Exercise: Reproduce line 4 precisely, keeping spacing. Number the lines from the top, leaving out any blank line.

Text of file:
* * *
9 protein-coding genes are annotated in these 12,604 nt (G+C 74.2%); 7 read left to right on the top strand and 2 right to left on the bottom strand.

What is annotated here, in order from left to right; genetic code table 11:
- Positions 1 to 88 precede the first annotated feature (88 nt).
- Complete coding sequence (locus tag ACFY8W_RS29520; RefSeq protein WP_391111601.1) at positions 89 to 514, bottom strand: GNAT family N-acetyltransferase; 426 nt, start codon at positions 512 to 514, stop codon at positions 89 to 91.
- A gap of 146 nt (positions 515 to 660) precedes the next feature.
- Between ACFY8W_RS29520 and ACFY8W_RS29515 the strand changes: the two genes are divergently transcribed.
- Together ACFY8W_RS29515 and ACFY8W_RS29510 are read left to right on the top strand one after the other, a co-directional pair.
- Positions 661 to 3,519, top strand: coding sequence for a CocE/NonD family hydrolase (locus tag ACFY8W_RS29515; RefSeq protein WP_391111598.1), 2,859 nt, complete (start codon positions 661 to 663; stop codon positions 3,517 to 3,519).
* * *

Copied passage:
- Complete coding sequence (locus tag ACFY8W_RS29520; RefSeq protein WP_391111601.1) at positions 89 to 514, bottom strand: GNAT family N-acetyltransferase; 426 nt, start codon at positions 512 to 514, stop codon at positions 89 to 91.